daniel shiffman

Teaching

Daniel Shiffman is a Assistant Arts Professor at ITP (Interactive Telecommunications Program). Below is a list of some of the courses that he has taught.

Big Screens

This class is dedicated to experimenting with interactivity on large-scale screens. Students will develop one project over the course of the semester, culminating with a showing at InterActiveCorps’ 120 X 12-foot video wall at their corporate headquarters on 18th and the West Side Highway. A mock-up of the system will be available at ITP for testing. Class time will be divided between independent project development, critique, technical demonstrations, and field trips to IAC. Group projects are encouraged and students should be comfortable programming in Java and Processing.

The Nature of Code

Can we capture the unpredictable evolutionary and emergent properties of nature in software? Can understanding the mathematical principles behind our physical world world help us to create digital worlds? This class will focus on the programming strategies and techniques behind computer simulations of natural systems. We’ll explore topics ranging from basic mathematics and physics concepts to more advanced simulations of complex systems. Subjects covered will include forces, trigonometry, fractals, cellular automata, self-organization, and genetic algorithms. Examples will be demonstrated using the processing (http://www.processing.org) environment with a focus on object oriented programming.

Introduction to Computational Media

What can computation add to human communication? Creating computer applications, instead of just using them, will give you a deeper understanding of the essential possibilities of computation. The course focuses on the fundamentals of programming the computer (variables, conditionals, iteration, functions, and objects) and then touches on some more advanced techniques such as text parsing, image processing, networking, computer vision, and 3D graphics. The Java-based 'Processing' programming environment is the primary vehicle for the class. The course is designed for computer programming novices. Although experienced coders can waive this class, some programmers use ICM to acclimatize to the ITP approach and for the opportunity play further with their project ideas. Weekly assignments are required throughout semester. The end of the semester is spent developing an idea for a final project and implementing it using computer programming.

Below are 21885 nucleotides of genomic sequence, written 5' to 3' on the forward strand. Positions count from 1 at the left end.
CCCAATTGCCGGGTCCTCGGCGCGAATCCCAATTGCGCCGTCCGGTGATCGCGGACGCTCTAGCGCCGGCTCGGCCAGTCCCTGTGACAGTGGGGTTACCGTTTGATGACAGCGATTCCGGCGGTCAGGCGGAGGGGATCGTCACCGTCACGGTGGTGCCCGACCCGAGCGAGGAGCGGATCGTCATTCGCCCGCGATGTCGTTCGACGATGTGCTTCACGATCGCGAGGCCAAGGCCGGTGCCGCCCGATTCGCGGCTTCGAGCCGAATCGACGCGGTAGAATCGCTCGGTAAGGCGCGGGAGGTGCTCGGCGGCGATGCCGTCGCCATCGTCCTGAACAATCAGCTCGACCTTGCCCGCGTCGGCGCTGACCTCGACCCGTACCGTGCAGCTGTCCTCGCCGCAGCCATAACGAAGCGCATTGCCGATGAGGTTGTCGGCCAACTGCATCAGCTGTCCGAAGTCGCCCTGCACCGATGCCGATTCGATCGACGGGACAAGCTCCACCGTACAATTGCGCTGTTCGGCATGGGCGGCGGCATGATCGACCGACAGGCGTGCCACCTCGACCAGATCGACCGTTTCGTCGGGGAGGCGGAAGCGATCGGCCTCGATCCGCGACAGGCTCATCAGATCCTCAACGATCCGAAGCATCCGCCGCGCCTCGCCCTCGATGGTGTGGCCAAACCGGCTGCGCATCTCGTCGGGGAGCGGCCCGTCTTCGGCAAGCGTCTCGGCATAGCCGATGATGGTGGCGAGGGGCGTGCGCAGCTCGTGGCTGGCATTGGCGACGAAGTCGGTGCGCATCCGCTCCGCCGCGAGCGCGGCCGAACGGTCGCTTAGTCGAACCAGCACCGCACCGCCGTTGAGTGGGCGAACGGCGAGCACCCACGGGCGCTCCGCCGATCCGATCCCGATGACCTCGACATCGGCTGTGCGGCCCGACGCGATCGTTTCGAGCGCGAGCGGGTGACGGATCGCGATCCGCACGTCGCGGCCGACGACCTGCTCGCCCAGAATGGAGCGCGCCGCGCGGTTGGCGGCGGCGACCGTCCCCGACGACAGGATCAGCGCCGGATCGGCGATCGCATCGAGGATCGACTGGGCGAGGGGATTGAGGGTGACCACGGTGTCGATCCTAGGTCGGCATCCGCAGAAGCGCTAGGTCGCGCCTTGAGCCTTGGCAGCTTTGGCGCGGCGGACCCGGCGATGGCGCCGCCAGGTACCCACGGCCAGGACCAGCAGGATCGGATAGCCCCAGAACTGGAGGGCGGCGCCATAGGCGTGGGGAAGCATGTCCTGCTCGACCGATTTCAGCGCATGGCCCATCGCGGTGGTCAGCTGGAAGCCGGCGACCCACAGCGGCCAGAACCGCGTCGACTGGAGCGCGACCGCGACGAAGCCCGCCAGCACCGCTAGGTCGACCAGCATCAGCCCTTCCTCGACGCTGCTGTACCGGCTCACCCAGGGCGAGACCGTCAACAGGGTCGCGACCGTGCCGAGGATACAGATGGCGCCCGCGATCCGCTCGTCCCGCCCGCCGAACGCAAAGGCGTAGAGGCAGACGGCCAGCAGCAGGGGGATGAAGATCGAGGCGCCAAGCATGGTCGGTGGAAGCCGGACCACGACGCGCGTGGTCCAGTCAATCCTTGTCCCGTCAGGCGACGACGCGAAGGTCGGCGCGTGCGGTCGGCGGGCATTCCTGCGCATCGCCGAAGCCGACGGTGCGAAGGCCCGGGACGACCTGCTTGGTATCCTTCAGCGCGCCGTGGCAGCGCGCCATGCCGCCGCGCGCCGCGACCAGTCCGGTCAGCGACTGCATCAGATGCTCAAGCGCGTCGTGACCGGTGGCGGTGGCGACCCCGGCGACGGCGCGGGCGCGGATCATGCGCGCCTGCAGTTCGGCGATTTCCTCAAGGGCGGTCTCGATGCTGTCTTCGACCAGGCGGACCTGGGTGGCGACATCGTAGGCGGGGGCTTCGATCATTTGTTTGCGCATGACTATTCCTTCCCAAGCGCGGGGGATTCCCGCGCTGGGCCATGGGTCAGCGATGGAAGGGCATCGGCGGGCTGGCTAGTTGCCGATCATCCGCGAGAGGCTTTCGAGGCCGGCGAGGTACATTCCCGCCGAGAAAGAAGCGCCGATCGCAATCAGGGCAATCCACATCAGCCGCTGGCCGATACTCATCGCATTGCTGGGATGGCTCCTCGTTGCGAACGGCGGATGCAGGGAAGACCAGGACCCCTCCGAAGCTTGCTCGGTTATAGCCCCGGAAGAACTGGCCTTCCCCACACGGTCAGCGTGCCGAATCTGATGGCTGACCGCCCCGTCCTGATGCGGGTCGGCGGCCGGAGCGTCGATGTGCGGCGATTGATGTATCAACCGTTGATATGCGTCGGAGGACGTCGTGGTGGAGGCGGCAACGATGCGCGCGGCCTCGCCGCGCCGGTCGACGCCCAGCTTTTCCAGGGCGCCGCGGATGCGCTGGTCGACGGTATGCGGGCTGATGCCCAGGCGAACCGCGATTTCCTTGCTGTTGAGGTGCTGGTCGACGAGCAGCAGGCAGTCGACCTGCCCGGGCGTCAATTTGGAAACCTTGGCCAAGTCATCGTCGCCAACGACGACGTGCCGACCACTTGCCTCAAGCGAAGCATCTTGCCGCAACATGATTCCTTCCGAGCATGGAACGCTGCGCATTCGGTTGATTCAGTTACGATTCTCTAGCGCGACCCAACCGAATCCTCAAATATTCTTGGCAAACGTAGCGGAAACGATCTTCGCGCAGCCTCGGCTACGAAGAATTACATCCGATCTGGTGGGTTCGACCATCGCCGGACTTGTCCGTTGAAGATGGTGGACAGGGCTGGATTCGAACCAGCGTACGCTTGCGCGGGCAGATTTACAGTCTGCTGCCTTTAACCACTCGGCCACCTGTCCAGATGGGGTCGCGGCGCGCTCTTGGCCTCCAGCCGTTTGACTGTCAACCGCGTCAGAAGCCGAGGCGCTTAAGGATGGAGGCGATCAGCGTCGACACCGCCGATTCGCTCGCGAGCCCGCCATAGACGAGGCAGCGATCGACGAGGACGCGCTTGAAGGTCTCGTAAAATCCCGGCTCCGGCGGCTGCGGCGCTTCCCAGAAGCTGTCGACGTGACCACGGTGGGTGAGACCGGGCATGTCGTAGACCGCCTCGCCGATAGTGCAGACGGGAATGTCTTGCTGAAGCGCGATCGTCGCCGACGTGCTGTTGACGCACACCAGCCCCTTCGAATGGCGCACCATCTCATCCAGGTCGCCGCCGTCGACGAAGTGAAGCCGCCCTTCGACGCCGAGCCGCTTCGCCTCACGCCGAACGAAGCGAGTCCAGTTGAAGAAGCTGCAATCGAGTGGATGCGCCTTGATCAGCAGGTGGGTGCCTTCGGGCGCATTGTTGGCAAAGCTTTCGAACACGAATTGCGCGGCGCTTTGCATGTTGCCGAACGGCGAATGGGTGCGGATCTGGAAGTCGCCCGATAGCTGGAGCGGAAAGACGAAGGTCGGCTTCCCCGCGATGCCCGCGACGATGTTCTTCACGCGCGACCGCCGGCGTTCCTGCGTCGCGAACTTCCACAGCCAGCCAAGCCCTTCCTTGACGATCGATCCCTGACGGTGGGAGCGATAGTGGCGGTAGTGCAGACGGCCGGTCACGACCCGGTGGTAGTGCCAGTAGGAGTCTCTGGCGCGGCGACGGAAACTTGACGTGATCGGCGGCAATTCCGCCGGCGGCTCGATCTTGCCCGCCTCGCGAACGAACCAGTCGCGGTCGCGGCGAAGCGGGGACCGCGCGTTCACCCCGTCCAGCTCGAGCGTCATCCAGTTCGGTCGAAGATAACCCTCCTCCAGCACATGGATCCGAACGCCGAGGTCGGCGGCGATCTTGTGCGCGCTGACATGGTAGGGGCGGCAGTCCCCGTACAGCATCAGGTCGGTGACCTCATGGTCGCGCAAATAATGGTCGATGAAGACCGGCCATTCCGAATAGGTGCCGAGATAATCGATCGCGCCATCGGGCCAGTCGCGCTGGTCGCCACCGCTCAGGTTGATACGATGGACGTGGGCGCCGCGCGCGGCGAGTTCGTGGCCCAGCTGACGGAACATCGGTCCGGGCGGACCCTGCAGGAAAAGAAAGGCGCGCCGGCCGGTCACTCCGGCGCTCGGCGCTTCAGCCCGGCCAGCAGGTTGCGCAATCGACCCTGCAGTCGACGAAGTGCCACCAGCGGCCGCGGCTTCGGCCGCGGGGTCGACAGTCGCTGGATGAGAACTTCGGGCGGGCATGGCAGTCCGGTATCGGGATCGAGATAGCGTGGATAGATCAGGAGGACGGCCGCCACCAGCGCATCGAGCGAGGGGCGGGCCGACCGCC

Programming from A to Z (2007, 2008)

There are 16,000 free books in the Project Gutenberg digital catalog. Google print is scanning millions. With all this digitized text, what can we do with it beyond simply search and browse? This course will focus on programming strategies and techniques behind procedural analysis and generation of text. We’ll explore topics ranging from evaluating text according to its statistical properties to the automated production of text via artificial intelligence. Student will be encouraged to develop their own systems and methods, from poetry machines to intelligent spiders to evolutionary language generators, etc. Examples will be demonstrated using Java and Processing with a focus on advanced data structures (linked lists, hash tables, binary trees) associated with storing and manipulating text. Prerequisite: H79.2233 Introduction to Computational Media or equivalent programming experience.

Procedural Painting (2004)

This introductory level course covers the basics of computer programming within the context of images, drawing and responsive visual forms. The first few weeks will focus on basic programming concepts: variables, arrays, conditional statements, and iteration. The second-half of the course will cover more advanced topics, such as recursion, 3D transformations, and image processing. Processing will be used as the primary development environment for the class.